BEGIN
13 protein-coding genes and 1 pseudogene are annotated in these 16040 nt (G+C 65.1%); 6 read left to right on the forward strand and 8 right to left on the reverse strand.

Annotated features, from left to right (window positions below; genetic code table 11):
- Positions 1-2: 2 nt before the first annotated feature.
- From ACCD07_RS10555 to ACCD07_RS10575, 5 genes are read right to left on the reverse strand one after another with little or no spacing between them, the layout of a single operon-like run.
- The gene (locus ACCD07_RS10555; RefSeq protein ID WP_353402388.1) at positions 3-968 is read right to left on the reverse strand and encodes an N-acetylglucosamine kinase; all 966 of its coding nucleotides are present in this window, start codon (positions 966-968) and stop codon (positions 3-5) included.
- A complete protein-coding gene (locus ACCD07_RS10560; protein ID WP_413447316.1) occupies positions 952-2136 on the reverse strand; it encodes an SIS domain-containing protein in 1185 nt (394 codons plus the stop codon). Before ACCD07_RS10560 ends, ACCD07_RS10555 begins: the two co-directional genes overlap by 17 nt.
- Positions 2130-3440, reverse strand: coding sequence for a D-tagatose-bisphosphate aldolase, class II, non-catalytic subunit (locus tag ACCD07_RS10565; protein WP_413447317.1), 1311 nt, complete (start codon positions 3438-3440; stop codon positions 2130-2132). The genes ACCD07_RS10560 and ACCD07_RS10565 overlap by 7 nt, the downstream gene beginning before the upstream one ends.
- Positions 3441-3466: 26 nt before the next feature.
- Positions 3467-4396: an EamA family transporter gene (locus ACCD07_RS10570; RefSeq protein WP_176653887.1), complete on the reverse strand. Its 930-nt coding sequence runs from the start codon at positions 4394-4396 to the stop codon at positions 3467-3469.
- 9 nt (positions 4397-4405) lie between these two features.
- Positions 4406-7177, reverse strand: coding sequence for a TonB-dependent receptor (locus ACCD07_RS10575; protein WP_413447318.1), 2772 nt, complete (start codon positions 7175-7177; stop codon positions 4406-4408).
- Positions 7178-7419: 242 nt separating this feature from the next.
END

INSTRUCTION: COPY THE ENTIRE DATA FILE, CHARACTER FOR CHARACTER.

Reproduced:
13 protein-coding genes and 1 pseudogene are annotated in these 16040 nt (G+C 65.1%); 6 read left to right on the forward strand and 8 right to left on the reverse strand.

Annotated features, from left to right (window positions below; genetic code table 11):
- Positions 1-2: 2 nt before the first annotated feature.
- From ACCD07_RS10555 to ACCD07_RS10575, 5 genes are read right to left on the reverse strand one after another with little or no spacing between them, the layout of a single operon-like run.
- The gene (locus ACCD07_RS10555; RefSeq protein ID WP_353402388.1) at positions 3-968 is read right to left on the reverse strand and encodes an N-acetylglucosamine kinase; all 966 of its coding nucleotides are present in this window, start codon (positions 966-968) and stop codon (positions 3-5) included.
- A complete protein-coding gene (locus ACCD07_RS10560; protein ID WP_413447316.1) occupies positions 952-2136 on the reverse strand; it encodes an SIS domain-containing protein in 1185 nt (394 codons plus the stop codon). Before ACCD07_RS10560 ends, ACCD07_RS10555 begins: the two co-directional genes overlap by 17 nt.
- Positions 2130-3440, reverse strand: coding sequence for a D-tagatose-bisphosphate aldolase, class II, non-catalytic subunit (locus tag ACCD07_RS10565; protein WP_413447317.1), 1311 nt, complete (start codon positions 3438-3440; stop codon positions 2130-2132). The genes ACCD07_RS10560 and ACCD07_RS10565 overlap by 7 nt, the downstream gene beginning before the upstream one ends.
- Positions 3441-3466: 26 nt before the next feature.
- Positions 3467-4396: an EamA family transporter gene (locus ACCD07_RS10570; RefSeq protein WP_176653887.1), complete on the reverse strand. Its 930-nt coding sequence runs from the start codon at positions 4394-4396 to the stop codon at positions 3467-3469.
- 9 nt (positions 4397-4405) lie between these two features.
- Positions 4406-7177, reverse strand: coding sequence for a TonB-dependent receptor (locus ACCD07_RS10575; protein WP_413447318.1), 2772 nt, complete (start codon positions 7175-7177; stop codon positions 4406-4408).
- Positions 7178-7419: 242 nt separating this feature from the next.